Author Name: Bruce W. Bishop
Genre: Historical Fiction / Family Saga
Book: Unconventional Daughters
Are you a full-time author? If not, what’s your side gig? Thank you for asking! Yes, I am, and I still occasionally write freelance articles.
Favorite authors/books: Margaret Atwood, Timothy Findlay, Tom Harpur, A Separate Peace by John Knowles, On Writing by Stephen King
What experiences or people have influenced your writing the most? The first time I imagined becoming a ‘real’ journalist was when I was my high school’s newspaper editor in the mid-1970s. I later sold articles to local and city newspapers which gave me more confidence to continue the craft. But it wasn’t until I became the president of the Travel Media Association of Canada and seeing my byline in national newspapers that I felt I was a bona fide, legitimate writer.
Do you keep a writing journal and if so, how do you use it? I haven’t kept a journal for many years but I normally use a travel diary if I am away for a week or longer.
Do you belong to a writers’ group? If so, describe your experience: I was directly involved with a national writers’ organization, as mentioned above, for some time, and it was one of the most fascinating and enjoyable periods of my life.
Are you up with the sun or do you burn the midnight oil? I suppose as is typical with many Geminis, I do both! But I tend to be up with the sun in the warmer months. I don’t think I do my best writing late at night.
How do you get over a writing slump? It’s funny, but I was talking about this with my brother recently. I don’t normally refer to this as a ‘writer’s block’ (or slump) but more of a ‘writer’s fear’. In other words, will I be able to write something that people actually want to read? When I put myself in the reader’s shoes, I don’t want to disappoint and I want to entertain and/or enlighten, if I possibly can.
Do you prefer writing dialogue or descriptive passages? Dialogue, for sure. This may harken back to my college days and courses in film theory and screenwriting.
What are you working on now? It’s an interlinked novel with Unconventional Daughters, which I’m calling Unrepentant Sons. One won’t have to have read Daughters in order to enjoy Sons, but some of the characters from the first novel are in the second. It also takes place in the same time period as when the first book finishes (mid-1930s).
What advice would you give to someone thinking about writing and publishing a book? Just do it! It is one of the best decisions I have ever made, and it was the pandemic lockdown that really convinced me to do so. We have such a finite time on earth, and living in a period of major societal and economic change should be enough to convince anyone to at least attempt to write and publish. Initially, for at least three months, I researched the traditional publishing route, including how to get a literary agent. Then I decided to go the independent route because I didn’t want to waste any more time seeing my novel published, and to me, that’s a big “pro” with self-publishing.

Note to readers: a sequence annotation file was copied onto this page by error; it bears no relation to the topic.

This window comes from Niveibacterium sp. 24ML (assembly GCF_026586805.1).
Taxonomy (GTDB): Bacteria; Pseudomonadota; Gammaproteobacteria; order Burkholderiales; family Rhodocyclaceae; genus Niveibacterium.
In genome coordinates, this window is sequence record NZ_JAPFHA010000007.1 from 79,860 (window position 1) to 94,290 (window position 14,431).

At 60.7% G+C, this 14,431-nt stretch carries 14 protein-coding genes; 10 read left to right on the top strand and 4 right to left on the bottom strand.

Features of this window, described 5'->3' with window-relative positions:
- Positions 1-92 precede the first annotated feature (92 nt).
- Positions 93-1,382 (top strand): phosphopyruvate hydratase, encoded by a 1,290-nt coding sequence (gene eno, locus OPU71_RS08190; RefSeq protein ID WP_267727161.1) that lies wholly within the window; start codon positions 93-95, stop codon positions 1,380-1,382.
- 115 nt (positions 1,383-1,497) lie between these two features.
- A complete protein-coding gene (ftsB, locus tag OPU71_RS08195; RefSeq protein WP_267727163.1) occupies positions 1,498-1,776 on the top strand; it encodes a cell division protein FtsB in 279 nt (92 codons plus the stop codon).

Do you listen to podcasts? If so, which podcasts do you find the most interesting? No, I don’t. I wish I could devote more time for leisure reading and perhaps listening to podcasts. Podcasting is a wonderful medium we could not have envisioned thirty years ago.
Favorite escape: A deserted beach, anywhere.
Have you ever tried Kombucha tea? I’ve heard of it, but haven’t tried it yet. Is it savory or sweet? I usually prefer dry or bitter to sweet.
Do you prefer a couch with pillows or no pillows? Pillows, for sure, to barricade myself before a good movie!
Would you rather rake leaves, shovel snow or weed? If I had to do either of the three, I guess I would choose raking leaves, which I did a lot in my past. Living in a city apartment now gives me the freedom not to have rake, shovel or weed!
Favorite mask – disposable paper, plain fabric, colorful print or something else? I’ve tried homemade with fabric, a heavy-duty one that smothers, and finally chose to only use the disposable ones.
Biggest writing challenge since Covid-19: I’m almost afraid to say that there hasn’t been a writing challenge during the pandemic because I have accomplished more since its beginning than in the previous couple of years. I consider myself to be very fortunate in this regard.
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